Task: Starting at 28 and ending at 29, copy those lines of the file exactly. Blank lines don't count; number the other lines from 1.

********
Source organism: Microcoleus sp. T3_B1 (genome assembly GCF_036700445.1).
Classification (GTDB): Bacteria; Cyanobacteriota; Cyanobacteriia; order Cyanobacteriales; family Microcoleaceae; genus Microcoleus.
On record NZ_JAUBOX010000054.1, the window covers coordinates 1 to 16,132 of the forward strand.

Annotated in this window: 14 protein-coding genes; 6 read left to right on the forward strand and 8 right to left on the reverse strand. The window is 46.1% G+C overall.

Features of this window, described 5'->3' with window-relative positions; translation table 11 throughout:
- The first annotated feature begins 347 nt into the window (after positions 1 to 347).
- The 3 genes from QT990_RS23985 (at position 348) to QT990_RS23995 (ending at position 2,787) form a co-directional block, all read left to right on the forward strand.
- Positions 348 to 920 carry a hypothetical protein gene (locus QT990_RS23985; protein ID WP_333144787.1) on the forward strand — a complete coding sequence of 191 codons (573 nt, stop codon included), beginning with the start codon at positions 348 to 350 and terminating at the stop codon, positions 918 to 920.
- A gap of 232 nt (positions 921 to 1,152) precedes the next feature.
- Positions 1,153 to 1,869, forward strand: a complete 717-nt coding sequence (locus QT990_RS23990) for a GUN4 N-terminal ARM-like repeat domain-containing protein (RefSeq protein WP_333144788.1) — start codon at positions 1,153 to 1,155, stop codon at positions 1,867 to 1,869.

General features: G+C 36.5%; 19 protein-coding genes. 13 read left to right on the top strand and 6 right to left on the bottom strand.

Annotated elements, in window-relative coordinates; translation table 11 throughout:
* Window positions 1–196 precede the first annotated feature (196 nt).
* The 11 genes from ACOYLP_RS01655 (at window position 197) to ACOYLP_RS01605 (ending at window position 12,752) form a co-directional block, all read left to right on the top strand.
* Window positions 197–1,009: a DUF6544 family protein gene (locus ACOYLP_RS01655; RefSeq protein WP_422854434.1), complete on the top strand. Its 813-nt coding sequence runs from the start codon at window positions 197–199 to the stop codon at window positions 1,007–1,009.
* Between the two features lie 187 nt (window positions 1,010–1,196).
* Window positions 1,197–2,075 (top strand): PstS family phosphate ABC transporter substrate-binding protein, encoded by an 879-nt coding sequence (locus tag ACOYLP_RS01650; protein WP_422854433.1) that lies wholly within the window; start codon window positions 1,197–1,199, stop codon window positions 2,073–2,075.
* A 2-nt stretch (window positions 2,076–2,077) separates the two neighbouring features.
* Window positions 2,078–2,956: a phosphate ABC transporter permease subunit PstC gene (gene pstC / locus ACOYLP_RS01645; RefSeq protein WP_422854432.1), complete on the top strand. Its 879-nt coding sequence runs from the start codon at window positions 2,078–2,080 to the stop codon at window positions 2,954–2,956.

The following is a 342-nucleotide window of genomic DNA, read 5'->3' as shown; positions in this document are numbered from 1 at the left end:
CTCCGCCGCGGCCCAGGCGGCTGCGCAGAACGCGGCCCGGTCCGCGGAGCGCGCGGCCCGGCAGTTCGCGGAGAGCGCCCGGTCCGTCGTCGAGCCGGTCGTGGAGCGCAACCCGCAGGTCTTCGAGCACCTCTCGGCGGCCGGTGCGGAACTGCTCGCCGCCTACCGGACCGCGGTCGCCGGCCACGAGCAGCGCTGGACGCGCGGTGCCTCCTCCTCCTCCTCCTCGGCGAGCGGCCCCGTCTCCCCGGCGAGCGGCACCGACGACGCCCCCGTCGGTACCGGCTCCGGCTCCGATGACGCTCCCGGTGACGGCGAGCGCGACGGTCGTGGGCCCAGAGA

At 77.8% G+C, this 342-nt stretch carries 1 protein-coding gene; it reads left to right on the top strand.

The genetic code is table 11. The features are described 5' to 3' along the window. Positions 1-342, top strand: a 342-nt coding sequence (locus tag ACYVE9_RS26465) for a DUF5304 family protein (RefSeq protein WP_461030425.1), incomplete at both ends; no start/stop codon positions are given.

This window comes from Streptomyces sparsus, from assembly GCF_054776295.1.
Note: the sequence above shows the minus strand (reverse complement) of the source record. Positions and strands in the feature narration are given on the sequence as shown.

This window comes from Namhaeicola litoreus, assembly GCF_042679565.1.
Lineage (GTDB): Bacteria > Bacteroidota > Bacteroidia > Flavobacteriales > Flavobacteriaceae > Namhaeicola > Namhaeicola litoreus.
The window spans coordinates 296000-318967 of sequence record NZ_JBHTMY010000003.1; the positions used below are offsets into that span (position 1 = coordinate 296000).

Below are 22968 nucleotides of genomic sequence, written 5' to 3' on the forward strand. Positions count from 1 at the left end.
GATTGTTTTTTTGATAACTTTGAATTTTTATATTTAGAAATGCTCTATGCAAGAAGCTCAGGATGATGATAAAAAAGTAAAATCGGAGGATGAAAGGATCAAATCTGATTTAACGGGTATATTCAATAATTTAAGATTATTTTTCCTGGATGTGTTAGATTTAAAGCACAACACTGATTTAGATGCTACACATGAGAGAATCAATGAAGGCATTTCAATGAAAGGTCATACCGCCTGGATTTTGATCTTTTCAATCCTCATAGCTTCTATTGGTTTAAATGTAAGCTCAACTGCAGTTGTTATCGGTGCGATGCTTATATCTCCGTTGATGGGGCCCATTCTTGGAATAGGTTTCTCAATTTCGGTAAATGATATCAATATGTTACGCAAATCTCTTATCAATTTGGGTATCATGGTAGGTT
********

The window spans coordinates 296000-318967 of sequence record NZ_JBHTMY010000003.1; the positions used below are offsets into that span (position 1 = coordinate 296000).

Below are 22968 nucleotides of genomic sequence, written 5' to 3' on the forward strand. Positions count from 1 at the left end.